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Alphonso X

ALPHONSO X, El Sabio, or the learned (1252-1284), is perhaps the most interesting, though he was far from being the most capable, of the Spanish kings of the middle ages. (His merits as a writer are dealt with in the article Spain: Literature). His scientific fame is based mainly on his encouragement of astronomy. It may be pointed out, however, that the story which represents him as boasting of his ability to make a better world than this is of late authority. If he said so, he was speaking of the Ptolemaic cosmogony as known to him through the Arabs, and his vaunt was a humorous proof of his scientific instinct. As a ruler he showed legislative capacity, and a very commendable wish to provide his kingdoms with a code of laws and a consistent judicial system. The Fuero Real was undoubtedly his work, and he began the code called the Slete Partidas, which, however, was only promulgated by his great-grandson. Unhappily for himself and for Spain, he wanted the singleness of purpose required by a ruler who would devote himself to organization, and also the combination of firmness with temper needed for dealing with his nobles. His descent from the Hohenstaufen through his mother, a daughter of the emperor Philip, gave him claims to represent the Swabian line. The choice of the German electors, after the death of Conrad IV. in 1254, misled him into wildechemes which never took effect but caused immense expense. To obtain money he debased the coinage, and then endeavoured to prevent a rise in prices by an arbitrary tariff. The little trade of his dominions was ruined, and the burghers and peasants were deeply offended. His nobles, whom he tried to cow by sporadic acts of violence, rebelled against him. His second son, Sancho, enforced his claim to be heir, in preference to the children of Ferdinand de la Cerda, the elder brother who died in Alphonso's life. Son and nobles alike supported the Moors, when he tried to unite the nation in a crusade; and when he allied himself with the rulers of Morocco they denounced him as an enemy of the faith. A reaction in his favour was beginning in his later days, but he died defeated and deserted at Seville, leaving a will by which he endeavoured to exclude Sancho and a heritage of civil war.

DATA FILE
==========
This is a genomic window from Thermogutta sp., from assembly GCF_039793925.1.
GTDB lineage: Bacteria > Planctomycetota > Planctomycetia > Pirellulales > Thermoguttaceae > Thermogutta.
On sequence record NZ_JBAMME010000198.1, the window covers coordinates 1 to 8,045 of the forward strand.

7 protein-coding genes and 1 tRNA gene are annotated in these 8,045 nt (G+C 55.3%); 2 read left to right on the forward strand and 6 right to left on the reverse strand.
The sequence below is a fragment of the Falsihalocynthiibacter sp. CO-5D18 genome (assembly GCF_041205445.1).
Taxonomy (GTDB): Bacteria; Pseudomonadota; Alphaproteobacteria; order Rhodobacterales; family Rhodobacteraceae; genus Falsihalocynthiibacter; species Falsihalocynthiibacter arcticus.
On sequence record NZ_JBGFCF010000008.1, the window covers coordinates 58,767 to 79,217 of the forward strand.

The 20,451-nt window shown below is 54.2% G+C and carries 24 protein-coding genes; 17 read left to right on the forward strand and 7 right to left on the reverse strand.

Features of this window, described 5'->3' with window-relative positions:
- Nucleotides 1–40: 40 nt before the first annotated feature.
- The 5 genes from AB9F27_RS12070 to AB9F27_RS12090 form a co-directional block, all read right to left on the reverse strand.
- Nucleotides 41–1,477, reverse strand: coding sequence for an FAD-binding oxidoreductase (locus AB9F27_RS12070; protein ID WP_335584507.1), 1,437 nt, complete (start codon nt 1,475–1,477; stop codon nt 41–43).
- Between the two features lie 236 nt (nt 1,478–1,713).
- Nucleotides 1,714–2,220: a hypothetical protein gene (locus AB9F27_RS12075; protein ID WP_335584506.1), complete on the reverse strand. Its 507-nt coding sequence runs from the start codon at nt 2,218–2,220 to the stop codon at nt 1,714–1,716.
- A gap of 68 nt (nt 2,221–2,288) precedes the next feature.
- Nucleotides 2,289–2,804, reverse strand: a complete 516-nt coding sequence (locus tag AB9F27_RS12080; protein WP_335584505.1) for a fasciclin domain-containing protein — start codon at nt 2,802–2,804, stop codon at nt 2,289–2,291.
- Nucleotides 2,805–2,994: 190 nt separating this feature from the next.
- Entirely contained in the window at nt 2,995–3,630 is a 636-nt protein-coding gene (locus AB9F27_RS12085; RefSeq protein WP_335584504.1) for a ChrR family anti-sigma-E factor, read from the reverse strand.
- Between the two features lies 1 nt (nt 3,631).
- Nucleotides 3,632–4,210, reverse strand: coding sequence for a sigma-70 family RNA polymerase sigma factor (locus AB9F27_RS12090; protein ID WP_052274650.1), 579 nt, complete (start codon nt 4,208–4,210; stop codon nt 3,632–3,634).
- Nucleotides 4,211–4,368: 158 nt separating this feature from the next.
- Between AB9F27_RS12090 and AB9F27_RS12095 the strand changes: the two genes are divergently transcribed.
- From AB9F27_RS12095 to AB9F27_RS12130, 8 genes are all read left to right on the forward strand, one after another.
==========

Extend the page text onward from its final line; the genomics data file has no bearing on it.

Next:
Note - this article incorporates content from Encyclopaedia Britannica, Eleventh Edition, (1910-1911)

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